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  • Writer's pictureDearbhla

World MS Day: Dhá dhomhan'

As part of an exhibition held by MS Ireland for World MS Day, I attempted to capture the intricacies of what it's like to live with MS. The Art of MS – Symptoms Under the Spotlight exhibition opened on May 26th and runs until Wednesday June 1st at Trinity Biomedical Sciences Institute on Pearse street in Dublin. Twelve of us were chosen to express the wide-ranging symptoms of MS through art and as a result there are digital illustrations, freestanding sculptures, paintings and creative video content all of which aim to help people better understand what it's like to live with MS day-to-day. For many of us, our symptoms can be invisible and misunderstood ranging from fatigue, vision impairment and depression to difficulties with memory and cognition.

It was a fantastic opportunity to use art as a form of communicating symptoms. It is often easier for people to understand when you show them how you feel rather than explaining how you feel. Although it was cathartic to paint life with MS, at times it was a bit overwhelming as it made me think back to my life pre-MS and pre-Covid, a nostalgia I try not to dwell on too much as it still makes me a bit sad.

I had spent much of my life galavanting across the globe, travelling and working in the Middle East, Europe and parts of Asia without much in the way of worry. Although I had struggled with fatigue and stress whilst working in Korea in 2013, my first tangible symptom was in 2015 in Brussels when my torso went numb. I was eventually given a CT scan and sent to a gastroenterologist who did an endoscopy and colonoscopy. After they didn't find anything, in their medical wisdom, they decided it was a torn muscle from camogie. When I ran, my eyes would glaze over as if slowly filling with water. So, I went to an ophthalmologist and was given glasses. Over the years, my symptoms have ranged from fatigue and leg spasms to tingling and numbness. Some days it felt as if ants were crawling up my legs. I went to a chiropractor who told me I just needed to exercise. Eventually, I saw a Podiatrist who gave me insoles and manipulated the nerves in my feet. The tingling subsided so each time symptoms re-emerged, he seemed to make it better and I thought I had solved the problem.

In 2018, I left my life in Brussels to embark on a new career teaching in Bahrain. It wasn’t until I had a relapse midway through 2019 that I was referred to a neurologist; four years after my first memorable symptom. I was diagnosed with relapsing remitting MS a few days after my first MRI scan on June 30th just before my 33rd birthday. My plans to move to Spain from that moment were foiled and I moved back to Ireland about a week later.

My life since then has changed exponentially and although a lot of it is a ball-ache (a quagmire of MRI scans, blood tests, medications, supplements and symptoms) much of it has been for the better (a career doing everything that I love, I live closer to family and I have a wonderful boyfriend). Having said that, a diagnosis is a double-edged sword. Initially relieved I had answers to the years of symptoms, at times the cold splash of reality sometimes hits that it isn’t going away. There is a misconception that when you have an illness, you have to look sick and if you don’t, people assume you’re fine. With MS comes the exterior persona you put on to go out into the world, a bit like putting on make-up before a night out. We mask a lot, and so much remains under the surface. It’s for this reason I was drawn to the imagery of water in my painting. I often feel as if I’m treading water, struggling to keep my head above water.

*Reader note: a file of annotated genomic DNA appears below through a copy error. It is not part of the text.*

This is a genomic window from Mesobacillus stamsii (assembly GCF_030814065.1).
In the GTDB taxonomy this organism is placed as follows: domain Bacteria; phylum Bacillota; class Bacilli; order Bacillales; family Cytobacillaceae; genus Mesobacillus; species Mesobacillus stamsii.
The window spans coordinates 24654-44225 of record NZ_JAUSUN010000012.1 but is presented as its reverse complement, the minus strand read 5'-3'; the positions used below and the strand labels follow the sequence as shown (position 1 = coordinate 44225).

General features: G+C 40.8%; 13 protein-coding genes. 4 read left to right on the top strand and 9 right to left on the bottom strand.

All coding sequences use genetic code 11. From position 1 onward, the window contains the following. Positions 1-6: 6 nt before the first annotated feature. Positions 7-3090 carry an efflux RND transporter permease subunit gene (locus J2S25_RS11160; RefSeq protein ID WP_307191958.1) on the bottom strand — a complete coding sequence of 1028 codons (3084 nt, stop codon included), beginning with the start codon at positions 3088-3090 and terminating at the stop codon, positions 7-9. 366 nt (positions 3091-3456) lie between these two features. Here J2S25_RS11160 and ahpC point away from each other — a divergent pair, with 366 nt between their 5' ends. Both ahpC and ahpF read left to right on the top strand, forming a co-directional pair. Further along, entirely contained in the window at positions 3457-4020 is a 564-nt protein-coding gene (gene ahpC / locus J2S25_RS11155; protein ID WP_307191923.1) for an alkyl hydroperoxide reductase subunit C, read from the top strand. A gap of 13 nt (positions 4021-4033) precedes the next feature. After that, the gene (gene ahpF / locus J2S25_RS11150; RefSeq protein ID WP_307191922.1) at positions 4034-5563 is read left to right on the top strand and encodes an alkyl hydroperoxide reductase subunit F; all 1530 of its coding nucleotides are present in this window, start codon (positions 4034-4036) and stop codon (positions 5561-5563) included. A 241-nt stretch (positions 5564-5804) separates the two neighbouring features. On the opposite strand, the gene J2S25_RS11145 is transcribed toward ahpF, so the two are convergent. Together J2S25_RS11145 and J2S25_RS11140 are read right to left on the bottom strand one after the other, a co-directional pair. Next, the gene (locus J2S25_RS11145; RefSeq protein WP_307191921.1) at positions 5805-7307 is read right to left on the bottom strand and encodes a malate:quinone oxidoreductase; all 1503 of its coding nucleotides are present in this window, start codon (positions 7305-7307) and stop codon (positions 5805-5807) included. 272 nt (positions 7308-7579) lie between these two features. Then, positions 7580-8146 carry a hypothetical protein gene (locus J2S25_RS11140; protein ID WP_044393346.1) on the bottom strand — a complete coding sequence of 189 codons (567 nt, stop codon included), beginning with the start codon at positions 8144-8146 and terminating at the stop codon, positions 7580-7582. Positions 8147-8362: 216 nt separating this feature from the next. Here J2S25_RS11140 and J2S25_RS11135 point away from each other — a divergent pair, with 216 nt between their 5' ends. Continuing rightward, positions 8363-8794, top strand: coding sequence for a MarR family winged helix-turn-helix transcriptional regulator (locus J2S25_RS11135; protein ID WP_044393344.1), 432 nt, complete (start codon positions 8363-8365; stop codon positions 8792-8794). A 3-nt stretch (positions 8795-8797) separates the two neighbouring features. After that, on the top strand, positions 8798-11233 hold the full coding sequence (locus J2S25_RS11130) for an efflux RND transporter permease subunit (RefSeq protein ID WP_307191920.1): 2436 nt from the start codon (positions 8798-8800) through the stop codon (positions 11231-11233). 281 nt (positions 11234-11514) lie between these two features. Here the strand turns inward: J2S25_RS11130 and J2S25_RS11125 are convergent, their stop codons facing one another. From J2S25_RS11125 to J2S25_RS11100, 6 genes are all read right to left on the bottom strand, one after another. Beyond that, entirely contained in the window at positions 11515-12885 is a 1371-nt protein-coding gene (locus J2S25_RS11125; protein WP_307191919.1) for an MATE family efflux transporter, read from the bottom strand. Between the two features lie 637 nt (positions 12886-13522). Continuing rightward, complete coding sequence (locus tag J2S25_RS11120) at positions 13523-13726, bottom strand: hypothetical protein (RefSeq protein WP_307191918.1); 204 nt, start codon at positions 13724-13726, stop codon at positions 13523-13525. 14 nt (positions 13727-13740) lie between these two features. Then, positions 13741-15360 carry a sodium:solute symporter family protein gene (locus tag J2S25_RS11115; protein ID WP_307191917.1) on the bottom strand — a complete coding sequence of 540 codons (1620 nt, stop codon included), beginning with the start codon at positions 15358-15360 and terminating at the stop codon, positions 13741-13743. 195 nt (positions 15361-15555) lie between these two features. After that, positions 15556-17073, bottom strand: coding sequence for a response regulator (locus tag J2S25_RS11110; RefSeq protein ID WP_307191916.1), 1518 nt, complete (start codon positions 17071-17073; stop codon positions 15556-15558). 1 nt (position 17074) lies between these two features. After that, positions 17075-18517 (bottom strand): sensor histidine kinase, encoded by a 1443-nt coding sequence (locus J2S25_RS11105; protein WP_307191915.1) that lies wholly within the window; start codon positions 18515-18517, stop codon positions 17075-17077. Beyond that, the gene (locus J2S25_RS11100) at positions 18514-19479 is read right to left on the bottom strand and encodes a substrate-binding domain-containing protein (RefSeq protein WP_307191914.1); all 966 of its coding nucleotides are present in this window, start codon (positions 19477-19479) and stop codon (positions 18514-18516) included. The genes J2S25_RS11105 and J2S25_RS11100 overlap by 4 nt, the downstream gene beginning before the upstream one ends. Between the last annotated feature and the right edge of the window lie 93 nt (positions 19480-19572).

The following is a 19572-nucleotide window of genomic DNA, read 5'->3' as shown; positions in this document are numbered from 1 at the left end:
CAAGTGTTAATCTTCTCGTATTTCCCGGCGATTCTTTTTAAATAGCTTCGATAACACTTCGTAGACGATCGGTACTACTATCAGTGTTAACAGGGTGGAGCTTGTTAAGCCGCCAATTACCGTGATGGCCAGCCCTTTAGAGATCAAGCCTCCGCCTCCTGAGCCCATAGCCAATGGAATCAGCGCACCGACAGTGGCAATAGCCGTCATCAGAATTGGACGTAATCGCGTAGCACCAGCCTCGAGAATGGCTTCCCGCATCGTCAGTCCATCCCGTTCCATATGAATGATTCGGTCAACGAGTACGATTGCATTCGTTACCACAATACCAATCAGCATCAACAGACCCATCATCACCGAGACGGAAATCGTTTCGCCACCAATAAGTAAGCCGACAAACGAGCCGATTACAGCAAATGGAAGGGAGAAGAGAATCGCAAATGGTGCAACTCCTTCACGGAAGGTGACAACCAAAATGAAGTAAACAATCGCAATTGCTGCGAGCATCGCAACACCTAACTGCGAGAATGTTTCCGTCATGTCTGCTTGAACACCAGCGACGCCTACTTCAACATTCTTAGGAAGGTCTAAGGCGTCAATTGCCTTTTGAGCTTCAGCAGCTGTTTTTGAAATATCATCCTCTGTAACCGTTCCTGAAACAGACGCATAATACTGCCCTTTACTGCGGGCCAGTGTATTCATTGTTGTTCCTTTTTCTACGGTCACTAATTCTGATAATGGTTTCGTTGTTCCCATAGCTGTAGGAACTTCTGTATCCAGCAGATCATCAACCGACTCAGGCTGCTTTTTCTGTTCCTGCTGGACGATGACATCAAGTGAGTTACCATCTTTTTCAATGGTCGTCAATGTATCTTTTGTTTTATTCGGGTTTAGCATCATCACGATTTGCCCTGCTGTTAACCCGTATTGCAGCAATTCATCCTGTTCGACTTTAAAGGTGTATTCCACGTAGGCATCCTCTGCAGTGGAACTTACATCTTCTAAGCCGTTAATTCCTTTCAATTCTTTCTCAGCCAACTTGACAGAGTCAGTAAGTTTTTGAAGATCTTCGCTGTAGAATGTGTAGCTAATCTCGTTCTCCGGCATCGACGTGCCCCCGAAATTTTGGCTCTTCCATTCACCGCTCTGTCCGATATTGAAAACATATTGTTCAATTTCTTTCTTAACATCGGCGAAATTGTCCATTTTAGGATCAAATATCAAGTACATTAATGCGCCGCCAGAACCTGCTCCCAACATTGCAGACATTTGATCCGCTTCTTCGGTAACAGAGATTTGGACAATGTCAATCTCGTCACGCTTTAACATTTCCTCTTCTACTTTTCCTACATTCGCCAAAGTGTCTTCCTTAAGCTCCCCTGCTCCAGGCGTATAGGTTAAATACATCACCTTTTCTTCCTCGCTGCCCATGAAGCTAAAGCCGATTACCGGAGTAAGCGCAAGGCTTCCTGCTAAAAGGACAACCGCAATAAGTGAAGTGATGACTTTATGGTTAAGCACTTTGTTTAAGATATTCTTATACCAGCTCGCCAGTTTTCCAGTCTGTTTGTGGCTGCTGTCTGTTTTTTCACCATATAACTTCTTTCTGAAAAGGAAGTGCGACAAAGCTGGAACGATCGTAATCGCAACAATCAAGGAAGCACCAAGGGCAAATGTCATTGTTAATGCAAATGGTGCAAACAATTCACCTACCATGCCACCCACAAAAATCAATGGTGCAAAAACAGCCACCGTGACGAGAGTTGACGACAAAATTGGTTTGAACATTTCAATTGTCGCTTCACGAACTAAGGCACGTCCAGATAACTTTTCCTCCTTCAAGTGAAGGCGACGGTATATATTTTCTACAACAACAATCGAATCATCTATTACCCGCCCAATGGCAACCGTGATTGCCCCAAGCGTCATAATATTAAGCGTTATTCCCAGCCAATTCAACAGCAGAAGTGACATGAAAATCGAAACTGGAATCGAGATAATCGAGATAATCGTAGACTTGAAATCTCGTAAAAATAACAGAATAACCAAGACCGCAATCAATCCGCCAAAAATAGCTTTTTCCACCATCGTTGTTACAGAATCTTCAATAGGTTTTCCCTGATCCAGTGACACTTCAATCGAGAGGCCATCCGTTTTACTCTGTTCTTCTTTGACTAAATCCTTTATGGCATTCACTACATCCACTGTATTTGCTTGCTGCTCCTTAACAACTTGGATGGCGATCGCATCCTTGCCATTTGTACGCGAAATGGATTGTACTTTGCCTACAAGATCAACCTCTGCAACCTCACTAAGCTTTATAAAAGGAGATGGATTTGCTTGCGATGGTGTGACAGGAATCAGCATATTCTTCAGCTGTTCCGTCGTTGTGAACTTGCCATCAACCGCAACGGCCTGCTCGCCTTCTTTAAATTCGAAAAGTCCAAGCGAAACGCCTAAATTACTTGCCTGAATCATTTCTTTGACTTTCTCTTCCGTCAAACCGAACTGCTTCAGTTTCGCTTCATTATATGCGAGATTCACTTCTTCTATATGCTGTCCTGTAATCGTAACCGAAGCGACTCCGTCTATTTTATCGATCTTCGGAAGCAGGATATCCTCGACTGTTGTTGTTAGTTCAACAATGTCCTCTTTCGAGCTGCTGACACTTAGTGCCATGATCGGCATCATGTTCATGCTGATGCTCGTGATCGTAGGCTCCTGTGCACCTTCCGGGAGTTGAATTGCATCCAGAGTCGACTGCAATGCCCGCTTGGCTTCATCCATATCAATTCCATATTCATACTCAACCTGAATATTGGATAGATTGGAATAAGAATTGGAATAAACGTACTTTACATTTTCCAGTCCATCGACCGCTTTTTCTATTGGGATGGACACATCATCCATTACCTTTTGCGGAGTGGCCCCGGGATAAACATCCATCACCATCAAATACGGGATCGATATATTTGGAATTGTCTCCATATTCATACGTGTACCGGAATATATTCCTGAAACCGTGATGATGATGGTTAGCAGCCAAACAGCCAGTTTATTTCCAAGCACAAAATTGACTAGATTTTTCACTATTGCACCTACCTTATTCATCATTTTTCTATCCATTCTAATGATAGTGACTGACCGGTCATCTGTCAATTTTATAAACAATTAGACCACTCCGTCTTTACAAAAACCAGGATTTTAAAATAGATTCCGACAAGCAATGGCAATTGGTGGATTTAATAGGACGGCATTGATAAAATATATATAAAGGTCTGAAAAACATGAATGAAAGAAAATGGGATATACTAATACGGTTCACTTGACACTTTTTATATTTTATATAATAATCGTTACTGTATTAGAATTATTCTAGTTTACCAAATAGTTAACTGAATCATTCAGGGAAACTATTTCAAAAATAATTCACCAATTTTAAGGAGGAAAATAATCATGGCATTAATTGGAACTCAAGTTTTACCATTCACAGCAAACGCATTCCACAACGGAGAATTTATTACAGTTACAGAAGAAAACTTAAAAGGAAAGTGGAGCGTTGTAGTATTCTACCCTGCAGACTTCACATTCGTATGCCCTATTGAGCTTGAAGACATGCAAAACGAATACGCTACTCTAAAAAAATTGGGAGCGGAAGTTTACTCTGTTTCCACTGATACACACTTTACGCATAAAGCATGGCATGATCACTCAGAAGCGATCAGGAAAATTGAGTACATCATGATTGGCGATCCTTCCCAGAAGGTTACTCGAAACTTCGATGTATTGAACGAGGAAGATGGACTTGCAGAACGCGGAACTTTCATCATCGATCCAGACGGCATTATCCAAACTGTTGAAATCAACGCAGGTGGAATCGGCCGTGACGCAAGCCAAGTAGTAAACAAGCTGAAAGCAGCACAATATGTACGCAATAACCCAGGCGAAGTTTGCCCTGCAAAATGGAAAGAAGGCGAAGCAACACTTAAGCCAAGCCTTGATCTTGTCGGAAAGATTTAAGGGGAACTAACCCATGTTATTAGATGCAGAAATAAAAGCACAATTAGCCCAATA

I chose to do a watercolour painting. As such, the unpredictability of using this medium, much like MS, meant it inevitably didn't turn out how I wanted it to with lumpy paper due and an overworked palette. However, like Ronseal, 'Dhá dhomhan' (two worlds) does exactly what is says on the tin. It depicts how those with MS often precariously navigate two worlds. At times, this sense of being overwhelmed is like being submerged, swimming against a tidal wave of symptoms. The ocean represents the turbulence of these emotions. Underwater, images like disjointed hands, depict my feelings of disconnection and worries that with the passing of time my health will slip away, as sand sifts through an hourglass. Although MS has taken parts of me, it has instilled a renewed sense of purpose and appreciation for my life and the people in it. It has also given me a wonderful community in the friends I have made through having MS. The butterflies symbolise perseverance, transformation and hope.

Some of the other artworks at the exhibition:


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